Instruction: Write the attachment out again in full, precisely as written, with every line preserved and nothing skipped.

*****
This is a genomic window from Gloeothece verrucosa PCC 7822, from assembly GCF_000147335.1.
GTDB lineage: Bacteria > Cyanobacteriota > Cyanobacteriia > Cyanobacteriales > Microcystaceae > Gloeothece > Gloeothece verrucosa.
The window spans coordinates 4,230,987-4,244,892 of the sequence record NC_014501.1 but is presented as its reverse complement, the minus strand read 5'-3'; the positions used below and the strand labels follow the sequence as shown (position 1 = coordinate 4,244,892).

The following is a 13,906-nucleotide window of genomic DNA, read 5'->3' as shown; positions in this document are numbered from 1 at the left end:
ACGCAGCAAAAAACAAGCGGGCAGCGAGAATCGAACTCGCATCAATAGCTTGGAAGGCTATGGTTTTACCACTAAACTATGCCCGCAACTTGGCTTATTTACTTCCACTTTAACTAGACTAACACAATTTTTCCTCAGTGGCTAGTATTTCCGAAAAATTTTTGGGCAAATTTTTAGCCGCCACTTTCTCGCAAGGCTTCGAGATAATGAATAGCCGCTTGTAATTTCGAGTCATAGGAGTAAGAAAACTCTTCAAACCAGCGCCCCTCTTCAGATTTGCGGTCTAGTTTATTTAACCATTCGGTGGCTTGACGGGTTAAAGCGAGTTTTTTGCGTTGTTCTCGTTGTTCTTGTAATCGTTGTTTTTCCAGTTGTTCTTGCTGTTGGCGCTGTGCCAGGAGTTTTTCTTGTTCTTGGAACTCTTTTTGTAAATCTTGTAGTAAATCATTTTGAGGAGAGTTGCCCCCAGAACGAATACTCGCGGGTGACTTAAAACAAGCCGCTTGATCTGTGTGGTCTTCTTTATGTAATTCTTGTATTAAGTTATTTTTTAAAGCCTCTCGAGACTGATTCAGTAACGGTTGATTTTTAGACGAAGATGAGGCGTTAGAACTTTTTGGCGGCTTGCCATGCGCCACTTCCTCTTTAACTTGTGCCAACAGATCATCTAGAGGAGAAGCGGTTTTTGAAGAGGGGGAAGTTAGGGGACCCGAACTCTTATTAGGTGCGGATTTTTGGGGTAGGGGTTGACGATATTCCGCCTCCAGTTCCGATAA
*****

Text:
This is a genomic window from Gloeothece verrucosa PCC 7822, from assembly GCF_000147335.1.
GTDB lineage: Bacteria > Cyanobacteriota > Cyanobacteriia > Cyanobacteriales > Microcystaceae > Gloeothece > Gloeothece verrucosa.
The window spans coordinates 4,230,987-4,244,892 of the sequence record NC_014501.1 but is presented as its reverse complement, the minus strand read 5'-3'; the positions used below and the strand labels follow the sequence as shown (position 1 = coordinate 4,244,892).

The following is a 13,906-nucleotide window of genomic DNA, read 5'->3' as shown; positions in this document are numbered from 1 at the left end:
ACGCAGCAAAAAACAAGCGGGCAGCGAGAATCGAACTCGCATCAATAGCTTGGAAGGCTATGGTTTTACCACTAAACTATGCCCGCAACTTGGCTTATTTACTTCCACTTTAACTAGACTAACACAATTTTTCCTCAGTGGCTAGTATTTCCGAAAAATTTTTGGGCAAATTTTTAGCCGCCACTTTCTCGCAAGGCTTCGAGATAATGAATAGCCGCTTGTAATTTCGAGTCATAGGAGTAAGAAAACTCTTCAAACCAGCGCCCCTCTTCAGATTTGCGGTCTAGTTTATTTAACCATTCGGTGGCTTGACGGGTTAAAGCGAGTTTTTTGCGTTGTTCTCGTTGTTCTTGTAATCGTTGTTTTTCCAGTTGTTCTTGCTGTTGGCGCTGTGCCAGGAGTTTTTCTTGTTCTTGGAACTCTTTTTGTAAATCTTGTAGTAAATCATTTTGAGGAGAGTTGCCCCCAGAACGAATACTCGCGGGTGACTTAAAACAAGCCGCTTGATCTGTGTGGTCTTCTTTATGTAATTCTTGTATTAAGTTATTTTTTAAAGCCTCTCGAGACTGATTCAGTAACGGTTGATTTTTAGACGAAGATGAGGCGTTAGAACTTTTTGGCGGCTTGCCATGCGCCACTTCCTCTTTAACTTGTGCCAACAGATCATCTAGAGGAGAAGCGGTTTTTGAAGAGGGGGAAGTTAGGGGACCCGAACTCTTATTAGGTGCGGATTTTTGGGGTAGGGGTTGACGATATTCCGCCTCCAGTTCCGATAA